I cannot recall for sure, but it was either 1991 or 1992. The Smashing Pumpkins were playing at the Paramount in Seattle and I was on the list +1 for the show. My son, Dashiell was twelve at the time and was a pretty big fan of the band (as was I). There was a special after show meet-and-greet Billy event, and about 150 of us were all hanging around waiting for the star of the show to arrive.
After about half an hour, and hush comes over the room, and my son excitedly whispers “Look pop, it’s Billy Corgan!” And so it was, and damn, he is a seriously imposing figure – especially with the extra six inches of lift that his Frankenstein platforms where giving him. Everybody in the room seems too paralyzed to walk up to their idol, so I say to Dashiell, “Go up and introduce yourself!” He says, “Really? You think so?” I’m like, “yeah, your twelve, you can still do stuff that you won’t be able to get away with as easily when your older. Go talk to him!” So he does.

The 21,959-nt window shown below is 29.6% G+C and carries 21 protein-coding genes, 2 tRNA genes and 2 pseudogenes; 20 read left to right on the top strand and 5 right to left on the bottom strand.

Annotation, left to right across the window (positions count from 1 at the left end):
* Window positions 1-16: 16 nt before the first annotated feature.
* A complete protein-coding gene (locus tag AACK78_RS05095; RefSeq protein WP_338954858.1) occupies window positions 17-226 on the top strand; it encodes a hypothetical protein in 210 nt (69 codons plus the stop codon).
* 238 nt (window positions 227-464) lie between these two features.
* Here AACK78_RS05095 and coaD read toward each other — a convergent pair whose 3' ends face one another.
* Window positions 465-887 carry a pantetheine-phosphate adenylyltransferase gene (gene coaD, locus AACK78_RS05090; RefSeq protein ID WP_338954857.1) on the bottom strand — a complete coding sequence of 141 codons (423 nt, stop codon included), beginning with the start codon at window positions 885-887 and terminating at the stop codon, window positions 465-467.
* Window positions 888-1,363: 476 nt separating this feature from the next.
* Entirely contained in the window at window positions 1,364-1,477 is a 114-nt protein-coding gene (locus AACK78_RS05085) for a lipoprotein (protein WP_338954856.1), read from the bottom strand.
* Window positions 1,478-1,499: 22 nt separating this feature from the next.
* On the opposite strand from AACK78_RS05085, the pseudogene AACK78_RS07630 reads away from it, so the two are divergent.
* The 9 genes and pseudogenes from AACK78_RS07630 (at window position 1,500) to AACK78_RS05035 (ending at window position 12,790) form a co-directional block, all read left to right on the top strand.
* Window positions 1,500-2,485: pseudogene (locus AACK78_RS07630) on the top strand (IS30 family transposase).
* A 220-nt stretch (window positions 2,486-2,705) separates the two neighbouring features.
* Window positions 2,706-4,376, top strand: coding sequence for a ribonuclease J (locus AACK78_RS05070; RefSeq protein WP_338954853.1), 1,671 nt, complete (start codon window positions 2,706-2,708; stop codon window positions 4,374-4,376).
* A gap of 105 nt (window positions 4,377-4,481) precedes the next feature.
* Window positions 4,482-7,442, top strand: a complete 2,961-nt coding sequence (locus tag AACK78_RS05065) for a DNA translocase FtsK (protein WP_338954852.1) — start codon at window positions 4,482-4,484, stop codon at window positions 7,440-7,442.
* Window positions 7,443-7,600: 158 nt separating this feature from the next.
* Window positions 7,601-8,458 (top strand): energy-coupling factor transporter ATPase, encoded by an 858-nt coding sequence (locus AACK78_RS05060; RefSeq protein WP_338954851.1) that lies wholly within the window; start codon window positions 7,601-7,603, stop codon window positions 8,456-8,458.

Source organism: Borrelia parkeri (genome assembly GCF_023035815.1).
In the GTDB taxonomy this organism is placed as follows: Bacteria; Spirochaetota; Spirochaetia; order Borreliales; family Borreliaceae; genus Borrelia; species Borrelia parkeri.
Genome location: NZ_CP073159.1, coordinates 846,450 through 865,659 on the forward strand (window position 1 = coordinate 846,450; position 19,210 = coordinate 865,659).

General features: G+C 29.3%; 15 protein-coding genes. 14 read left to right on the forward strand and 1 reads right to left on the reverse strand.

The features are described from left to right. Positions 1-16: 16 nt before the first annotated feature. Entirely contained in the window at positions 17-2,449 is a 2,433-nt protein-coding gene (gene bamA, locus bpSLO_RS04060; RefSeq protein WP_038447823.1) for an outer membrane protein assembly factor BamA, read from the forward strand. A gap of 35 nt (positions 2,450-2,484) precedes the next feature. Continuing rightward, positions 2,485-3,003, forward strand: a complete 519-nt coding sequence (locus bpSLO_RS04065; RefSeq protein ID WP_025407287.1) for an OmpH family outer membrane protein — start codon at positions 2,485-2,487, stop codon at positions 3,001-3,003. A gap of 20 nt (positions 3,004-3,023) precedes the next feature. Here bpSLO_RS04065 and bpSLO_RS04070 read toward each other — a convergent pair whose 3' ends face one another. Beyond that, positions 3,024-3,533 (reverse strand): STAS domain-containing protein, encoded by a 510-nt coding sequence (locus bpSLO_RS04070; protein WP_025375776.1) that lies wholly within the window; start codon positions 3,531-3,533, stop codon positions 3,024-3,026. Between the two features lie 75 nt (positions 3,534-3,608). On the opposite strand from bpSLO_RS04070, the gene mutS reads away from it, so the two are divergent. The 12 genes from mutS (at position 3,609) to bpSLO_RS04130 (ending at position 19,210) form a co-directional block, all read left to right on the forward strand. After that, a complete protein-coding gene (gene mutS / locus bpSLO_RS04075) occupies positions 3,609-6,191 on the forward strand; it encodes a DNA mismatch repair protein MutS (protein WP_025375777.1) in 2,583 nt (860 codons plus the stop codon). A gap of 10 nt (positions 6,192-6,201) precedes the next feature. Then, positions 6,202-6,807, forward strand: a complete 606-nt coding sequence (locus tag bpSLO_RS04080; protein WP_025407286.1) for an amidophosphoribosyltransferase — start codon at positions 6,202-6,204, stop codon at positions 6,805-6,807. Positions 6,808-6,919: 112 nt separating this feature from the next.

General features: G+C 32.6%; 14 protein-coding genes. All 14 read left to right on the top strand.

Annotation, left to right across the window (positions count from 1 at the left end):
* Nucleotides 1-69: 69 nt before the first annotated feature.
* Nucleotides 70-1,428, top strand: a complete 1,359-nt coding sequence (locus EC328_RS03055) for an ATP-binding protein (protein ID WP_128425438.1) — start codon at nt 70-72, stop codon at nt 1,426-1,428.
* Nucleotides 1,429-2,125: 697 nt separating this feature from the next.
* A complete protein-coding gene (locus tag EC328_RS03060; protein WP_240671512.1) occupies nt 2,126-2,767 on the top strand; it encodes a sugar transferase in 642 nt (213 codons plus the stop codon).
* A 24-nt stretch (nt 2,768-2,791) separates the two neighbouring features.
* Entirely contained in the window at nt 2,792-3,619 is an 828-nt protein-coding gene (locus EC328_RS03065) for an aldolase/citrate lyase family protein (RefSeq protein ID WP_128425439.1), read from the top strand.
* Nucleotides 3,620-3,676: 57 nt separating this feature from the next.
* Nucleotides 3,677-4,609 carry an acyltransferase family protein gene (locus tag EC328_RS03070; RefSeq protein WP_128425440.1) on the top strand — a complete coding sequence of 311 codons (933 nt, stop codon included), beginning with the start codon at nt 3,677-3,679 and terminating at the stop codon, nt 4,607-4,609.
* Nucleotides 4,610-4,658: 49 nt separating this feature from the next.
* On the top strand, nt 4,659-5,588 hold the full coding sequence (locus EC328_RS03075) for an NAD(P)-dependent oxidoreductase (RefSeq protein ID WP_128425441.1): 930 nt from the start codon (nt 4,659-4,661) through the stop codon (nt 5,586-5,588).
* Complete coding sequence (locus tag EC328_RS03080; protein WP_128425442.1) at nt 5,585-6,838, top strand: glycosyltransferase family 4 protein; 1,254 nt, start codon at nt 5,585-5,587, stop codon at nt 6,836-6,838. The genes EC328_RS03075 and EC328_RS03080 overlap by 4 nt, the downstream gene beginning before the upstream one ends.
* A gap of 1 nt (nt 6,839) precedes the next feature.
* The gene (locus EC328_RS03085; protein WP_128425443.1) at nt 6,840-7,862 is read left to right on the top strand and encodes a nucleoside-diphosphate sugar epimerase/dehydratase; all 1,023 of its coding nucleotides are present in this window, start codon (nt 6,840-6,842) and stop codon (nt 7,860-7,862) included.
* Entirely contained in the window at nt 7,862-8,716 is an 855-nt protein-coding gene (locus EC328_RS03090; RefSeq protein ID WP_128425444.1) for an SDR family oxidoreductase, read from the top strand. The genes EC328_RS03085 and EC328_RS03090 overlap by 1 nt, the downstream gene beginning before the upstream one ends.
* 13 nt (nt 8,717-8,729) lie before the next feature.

My 4’3″ tall son walks up to the imposing giant of a figure and being the very first person in the room with enough nerve to break the room, says, “Hi, I’m Dashiell!” All the young worshipers seem to be in a state of utter disbelief that this kid just walked up and began chatting with Billy. My son quickly becomes so confident that he tells Billy which songs he didn’t feel were as strong and why etc. The room is still awfully quiet so you can pretty much hear the entire conversation, and looking around the room I can see that certain people have a horrified look on their faces, that this little kid would ever have such nerve to offer any genuine opinions/criticism to the man of the hour. The best thing though was that Billy was super cool with my son and had a very real and engaged conversation with him. He seemed genuinely interested in what he had to say and was not at all the rock-star persona that I’ve heard about so often.
Billy talked with Dashiell for close to fifteen minutes, and everybody in the room was starting to get noticeably annoyed and agitated, no doubt fearing that they wouldn’t get their turn. I finally walked up and said “We should go Dash,” and we did. I wish I’d have brought a camera. Great show followed by a really fun memory with my son.